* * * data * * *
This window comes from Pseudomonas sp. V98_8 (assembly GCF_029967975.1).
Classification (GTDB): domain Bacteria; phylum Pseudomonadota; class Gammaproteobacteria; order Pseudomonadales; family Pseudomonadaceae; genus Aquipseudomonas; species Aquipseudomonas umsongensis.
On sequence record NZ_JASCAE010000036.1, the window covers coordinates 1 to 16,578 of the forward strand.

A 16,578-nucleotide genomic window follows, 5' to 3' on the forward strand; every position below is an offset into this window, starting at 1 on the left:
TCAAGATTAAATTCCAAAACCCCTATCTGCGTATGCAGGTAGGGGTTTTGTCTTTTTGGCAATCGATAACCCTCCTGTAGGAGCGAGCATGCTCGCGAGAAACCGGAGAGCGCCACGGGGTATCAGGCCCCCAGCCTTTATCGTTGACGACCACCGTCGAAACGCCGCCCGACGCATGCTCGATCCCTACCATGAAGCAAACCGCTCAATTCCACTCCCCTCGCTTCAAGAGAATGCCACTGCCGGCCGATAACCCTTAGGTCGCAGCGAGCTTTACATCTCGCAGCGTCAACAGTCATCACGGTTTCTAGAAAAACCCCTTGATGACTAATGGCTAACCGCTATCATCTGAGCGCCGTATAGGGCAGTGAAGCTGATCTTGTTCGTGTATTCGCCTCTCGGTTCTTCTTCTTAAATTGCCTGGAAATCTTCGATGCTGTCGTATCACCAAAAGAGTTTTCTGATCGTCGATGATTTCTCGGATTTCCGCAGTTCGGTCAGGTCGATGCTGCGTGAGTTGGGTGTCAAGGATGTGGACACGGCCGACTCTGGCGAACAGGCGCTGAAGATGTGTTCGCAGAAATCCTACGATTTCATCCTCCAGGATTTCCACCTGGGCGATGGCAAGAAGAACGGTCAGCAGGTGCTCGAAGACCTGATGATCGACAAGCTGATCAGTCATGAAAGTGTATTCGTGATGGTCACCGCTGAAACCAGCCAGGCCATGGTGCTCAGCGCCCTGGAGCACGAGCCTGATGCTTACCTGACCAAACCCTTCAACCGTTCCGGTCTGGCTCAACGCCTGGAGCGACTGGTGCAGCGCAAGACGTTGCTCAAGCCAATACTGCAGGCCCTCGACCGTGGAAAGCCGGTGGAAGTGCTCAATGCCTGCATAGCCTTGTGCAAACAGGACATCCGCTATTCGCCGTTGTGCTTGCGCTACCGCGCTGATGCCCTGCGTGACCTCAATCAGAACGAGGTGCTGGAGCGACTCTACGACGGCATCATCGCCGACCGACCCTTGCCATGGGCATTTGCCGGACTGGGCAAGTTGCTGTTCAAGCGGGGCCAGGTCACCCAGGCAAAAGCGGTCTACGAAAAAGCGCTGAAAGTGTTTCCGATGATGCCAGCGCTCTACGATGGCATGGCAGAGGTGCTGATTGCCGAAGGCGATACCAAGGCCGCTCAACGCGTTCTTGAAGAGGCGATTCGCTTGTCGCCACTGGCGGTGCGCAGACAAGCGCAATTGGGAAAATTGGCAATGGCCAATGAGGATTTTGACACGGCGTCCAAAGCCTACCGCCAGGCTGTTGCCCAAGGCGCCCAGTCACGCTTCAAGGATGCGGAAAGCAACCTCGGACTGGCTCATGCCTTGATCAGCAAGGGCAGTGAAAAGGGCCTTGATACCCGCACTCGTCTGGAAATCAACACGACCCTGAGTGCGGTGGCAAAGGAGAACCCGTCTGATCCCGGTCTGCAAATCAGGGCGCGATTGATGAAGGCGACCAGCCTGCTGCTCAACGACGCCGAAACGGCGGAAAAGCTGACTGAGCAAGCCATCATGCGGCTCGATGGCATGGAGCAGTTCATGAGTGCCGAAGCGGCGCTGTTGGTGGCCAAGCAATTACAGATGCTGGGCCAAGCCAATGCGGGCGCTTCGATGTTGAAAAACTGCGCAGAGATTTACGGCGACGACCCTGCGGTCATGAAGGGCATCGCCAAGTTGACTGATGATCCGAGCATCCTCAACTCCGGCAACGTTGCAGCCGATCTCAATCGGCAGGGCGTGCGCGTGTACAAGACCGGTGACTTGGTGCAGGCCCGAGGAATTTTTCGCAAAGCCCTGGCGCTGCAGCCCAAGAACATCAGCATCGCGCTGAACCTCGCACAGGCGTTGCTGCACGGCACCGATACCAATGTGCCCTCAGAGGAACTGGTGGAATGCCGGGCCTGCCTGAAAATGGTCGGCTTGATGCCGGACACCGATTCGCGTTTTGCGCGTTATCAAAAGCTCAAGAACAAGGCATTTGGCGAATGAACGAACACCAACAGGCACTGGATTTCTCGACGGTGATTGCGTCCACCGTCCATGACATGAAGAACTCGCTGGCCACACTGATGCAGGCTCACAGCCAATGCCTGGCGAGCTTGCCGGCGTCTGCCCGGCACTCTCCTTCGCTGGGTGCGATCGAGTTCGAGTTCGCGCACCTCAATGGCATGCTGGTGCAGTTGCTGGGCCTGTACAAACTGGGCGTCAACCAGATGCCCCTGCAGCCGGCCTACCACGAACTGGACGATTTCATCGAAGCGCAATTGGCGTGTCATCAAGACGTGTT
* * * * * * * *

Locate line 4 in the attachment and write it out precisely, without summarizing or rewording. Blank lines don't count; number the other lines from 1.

A 16,578-nucleotide genomic window follows, 5' to 3' on the forward strand; every position below is an offset into this window, starting at 1 on the left: